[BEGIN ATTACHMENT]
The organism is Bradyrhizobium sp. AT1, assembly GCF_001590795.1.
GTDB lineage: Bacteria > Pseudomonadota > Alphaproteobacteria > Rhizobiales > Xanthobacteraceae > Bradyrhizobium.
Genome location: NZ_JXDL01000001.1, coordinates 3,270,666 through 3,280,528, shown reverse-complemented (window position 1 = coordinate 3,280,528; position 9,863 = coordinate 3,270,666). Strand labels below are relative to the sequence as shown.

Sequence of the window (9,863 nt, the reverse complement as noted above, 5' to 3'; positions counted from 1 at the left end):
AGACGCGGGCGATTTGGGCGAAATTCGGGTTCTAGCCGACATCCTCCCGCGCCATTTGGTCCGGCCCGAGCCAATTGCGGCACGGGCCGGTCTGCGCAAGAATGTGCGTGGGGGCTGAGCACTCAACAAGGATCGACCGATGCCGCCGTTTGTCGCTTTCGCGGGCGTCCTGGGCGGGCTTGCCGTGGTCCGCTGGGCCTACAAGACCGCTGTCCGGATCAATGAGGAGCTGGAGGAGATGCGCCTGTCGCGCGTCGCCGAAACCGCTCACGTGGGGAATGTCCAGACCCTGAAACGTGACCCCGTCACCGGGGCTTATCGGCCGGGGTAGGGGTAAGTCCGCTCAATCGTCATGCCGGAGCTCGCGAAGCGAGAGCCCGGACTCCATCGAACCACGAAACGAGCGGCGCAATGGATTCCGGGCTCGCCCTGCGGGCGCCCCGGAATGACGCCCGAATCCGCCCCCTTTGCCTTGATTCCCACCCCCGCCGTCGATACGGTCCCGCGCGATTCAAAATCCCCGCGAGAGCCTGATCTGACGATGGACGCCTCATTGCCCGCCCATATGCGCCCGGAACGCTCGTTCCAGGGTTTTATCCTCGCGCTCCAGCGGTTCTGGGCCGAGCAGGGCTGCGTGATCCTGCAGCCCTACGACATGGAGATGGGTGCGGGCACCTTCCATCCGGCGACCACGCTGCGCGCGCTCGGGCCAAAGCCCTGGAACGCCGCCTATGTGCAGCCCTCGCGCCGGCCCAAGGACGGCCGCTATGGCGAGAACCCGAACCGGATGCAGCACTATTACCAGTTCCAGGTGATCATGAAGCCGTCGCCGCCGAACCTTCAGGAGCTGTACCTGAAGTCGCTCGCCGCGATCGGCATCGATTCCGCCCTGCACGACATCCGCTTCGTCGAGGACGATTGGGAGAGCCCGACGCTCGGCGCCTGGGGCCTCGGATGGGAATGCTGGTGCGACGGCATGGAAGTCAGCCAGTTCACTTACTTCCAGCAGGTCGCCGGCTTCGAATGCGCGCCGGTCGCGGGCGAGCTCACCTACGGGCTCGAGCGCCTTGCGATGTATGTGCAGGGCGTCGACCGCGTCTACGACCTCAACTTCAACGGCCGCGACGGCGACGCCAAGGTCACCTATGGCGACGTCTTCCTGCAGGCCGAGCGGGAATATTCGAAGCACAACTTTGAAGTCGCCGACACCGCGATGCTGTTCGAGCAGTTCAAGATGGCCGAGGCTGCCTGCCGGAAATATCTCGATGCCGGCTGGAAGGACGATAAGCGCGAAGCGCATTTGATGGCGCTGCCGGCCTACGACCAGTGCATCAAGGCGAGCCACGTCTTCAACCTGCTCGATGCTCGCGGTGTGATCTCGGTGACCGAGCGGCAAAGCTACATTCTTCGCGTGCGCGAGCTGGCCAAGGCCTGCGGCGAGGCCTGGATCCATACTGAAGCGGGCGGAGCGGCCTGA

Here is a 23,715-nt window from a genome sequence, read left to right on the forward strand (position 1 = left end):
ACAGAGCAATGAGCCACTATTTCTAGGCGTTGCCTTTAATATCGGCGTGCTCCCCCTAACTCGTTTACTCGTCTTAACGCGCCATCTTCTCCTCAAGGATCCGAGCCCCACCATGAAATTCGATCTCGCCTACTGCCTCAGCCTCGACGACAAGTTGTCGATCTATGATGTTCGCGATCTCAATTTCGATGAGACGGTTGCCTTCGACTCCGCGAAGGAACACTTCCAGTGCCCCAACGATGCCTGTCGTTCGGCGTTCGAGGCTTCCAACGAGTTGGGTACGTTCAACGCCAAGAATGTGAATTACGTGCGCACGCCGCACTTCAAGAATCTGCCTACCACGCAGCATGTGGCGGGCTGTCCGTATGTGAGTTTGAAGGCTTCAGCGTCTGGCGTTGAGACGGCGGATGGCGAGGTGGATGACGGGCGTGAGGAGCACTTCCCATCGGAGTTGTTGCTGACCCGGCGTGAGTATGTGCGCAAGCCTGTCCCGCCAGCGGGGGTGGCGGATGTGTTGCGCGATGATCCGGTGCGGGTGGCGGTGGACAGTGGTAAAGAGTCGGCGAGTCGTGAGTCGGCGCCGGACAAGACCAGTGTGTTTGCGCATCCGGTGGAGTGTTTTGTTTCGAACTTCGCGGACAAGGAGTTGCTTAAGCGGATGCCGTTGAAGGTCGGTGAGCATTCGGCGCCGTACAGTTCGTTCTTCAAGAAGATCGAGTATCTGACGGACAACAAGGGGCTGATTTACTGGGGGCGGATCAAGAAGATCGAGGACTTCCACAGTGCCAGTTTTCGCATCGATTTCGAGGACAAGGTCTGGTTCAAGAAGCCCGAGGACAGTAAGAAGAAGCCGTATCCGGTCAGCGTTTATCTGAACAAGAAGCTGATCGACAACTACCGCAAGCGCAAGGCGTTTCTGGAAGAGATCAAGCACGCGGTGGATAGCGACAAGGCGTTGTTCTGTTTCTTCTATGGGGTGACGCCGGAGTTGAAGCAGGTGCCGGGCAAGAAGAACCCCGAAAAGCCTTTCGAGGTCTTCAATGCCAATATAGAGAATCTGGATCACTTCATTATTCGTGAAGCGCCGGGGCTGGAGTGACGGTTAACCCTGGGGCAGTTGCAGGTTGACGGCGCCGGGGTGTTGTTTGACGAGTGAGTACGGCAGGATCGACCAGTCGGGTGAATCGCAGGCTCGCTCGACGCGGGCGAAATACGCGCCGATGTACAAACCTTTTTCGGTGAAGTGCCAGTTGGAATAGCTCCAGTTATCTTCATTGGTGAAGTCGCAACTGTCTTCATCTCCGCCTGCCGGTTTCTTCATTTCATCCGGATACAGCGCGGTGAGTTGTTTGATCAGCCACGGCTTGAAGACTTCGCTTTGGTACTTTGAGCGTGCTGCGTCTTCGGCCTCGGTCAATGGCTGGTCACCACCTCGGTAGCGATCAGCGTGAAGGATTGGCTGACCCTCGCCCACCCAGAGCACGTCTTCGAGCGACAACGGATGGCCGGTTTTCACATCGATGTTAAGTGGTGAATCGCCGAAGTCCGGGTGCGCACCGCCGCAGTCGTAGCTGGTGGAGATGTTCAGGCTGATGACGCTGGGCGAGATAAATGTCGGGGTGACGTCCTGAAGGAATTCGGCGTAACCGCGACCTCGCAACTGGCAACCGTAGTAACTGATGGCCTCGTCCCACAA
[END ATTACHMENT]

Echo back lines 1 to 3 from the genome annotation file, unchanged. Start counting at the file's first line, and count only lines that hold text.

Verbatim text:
The organism is Bradyrhizobium sp. AT1, assembly GCF_001590795.1.
GTDB lineage: Bacteria > Pseudomonadota > Alphaproteobacteria > Rhizobiales > Xanthobacteraceae > Bradyrhizobium.
Genome location: NZ_JXDL01000001.1, coordinates 3,270,666 through 3,280,528, shown reverse-complemented (window position 1 = coordinate 3,280,528; position 9,863 = coordinate 3,270,666). Strand labels below are relative to the sequence as shown.